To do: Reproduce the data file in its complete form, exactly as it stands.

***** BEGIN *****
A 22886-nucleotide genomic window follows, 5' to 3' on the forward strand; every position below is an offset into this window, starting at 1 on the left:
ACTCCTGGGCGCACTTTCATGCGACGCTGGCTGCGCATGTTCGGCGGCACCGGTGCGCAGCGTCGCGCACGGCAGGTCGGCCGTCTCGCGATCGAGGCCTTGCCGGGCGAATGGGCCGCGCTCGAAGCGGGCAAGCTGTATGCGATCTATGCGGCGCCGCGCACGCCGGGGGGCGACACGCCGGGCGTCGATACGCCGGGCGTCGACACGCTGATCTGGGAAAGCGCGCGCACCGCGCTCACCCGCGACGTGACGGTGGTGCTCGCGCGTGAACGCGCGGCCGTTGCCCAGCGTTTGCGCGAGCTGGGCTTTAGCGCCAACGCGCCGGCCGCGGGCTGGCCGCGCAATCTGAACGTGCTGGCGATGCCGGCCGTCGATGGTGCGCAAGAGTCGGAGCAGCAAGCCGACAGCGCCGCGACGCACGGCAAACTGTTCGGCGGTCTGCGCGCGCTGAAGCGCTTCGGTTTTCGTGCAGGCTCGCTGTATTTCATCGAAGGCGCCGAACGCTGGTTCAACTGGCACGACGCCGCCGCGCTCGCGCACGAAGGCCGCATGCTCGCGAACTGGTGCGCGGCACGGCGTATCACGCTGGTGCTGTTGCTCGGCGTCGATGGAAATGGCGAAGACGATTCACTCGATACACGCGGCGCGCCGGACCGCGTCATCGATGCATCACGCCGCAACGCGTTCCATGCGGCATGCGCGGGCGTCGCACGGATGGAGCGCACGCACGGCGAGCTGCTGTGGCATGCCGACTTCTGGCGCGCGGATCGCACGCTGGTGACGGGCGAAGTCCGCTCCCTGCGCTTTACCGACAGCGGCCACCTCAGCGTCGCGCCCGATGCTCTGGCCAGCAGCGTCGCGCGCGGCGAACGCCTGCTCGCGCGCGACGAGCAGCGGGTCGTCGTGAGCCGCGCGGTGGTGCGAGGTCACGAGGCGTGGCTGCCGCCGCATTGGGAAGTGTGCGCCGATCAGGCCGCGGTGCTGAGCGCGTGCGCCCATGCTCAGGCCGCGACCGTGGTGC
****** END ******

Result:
A 22886-nucleotide genomic window follows, 5' to 3' on the forward strand; every position below is an offset into this window, starting at 1 on the left:
ACTCCTGGGCGCACTTTCATGCGACGCTGGCTGCGCATGTTCGGCGGCACCGGTGCGCAGCGTCGCGCACGGCAGGTCGGCCGTCTCGCGATCGAGGCCTTGCCGGGCGAATGGGCCGCGCTCGAAGCGGGCAAGCTGTATGCGATCTATGCGGCGCCGCGCACGCCGGGGGGCGACACGCCGGGCGTCGATACGCCGGGCGTCGACACGCTGATCTGGGAAAGCGCGCGCACCGCGCTCACCCGCGACGTGACGGTGGTGCTCGCGCGTGAACGCGCGGCCGTTGCCCAGCGTTTGCGCGAGCTGGGCTTTAGCGCCAACGCGCCGGCCGCGGGCTGGCCGCGCAATCTGAACGTGCTGGCGATGCCGGCCGTCGATGGTGCGCAAGAGTCGGAGCAGCAAGCCGACAGCGCCGCGACGCACGGCAAACTGTTCGGCGGTCTGCGCGCGCTGAAGCGCTTCGGTTTTCGTGCAGGCTCGCTGTATTTCATCGAAGGCGCCGAACGCTGGTTCAACTGGCACGACGCCGCCGCGCTCGCGCACGAAGGCCGCATGCTCGCGAACTGGTGCGCGGCACGGCGTATCACGCTGGTGCTGTTGCTCGGCGTCGATGGAAATGGCGAAGACGATTCACTCGATACACGCGGCGCGCCGGACCGCGTCATCGATGCATCACGCCGCAACGCGTTCCATGCGGCATGCGCGGGCGTCGCACGGATGGAGCGCACGCACGGCGAGCTGCTGTGGCATGCCGACTTCTGGCGCGCGGATCGCACGCTGGTGACGGGCGAAGTCCGCTCCCTGCGCTTTACCGACAGCGGCCACCTCAGCGTCGCGCCCGATGCTCTGGCCAGCAGCGTCGCGCGCGGCGAACGCCTGCTCGCGCGCGACGAGCAGCGGGTCGTCGTGAGCCGCGCGGTGGTGCGAGGTCACGAGGCGTGGCTGCCGCCGCATTGGGAAGTGTGCGCCGATCAGGCCGCGGTGCTGAGCGCGTGCGCCCATGCTCAGGCCGCGACCGTGGTGC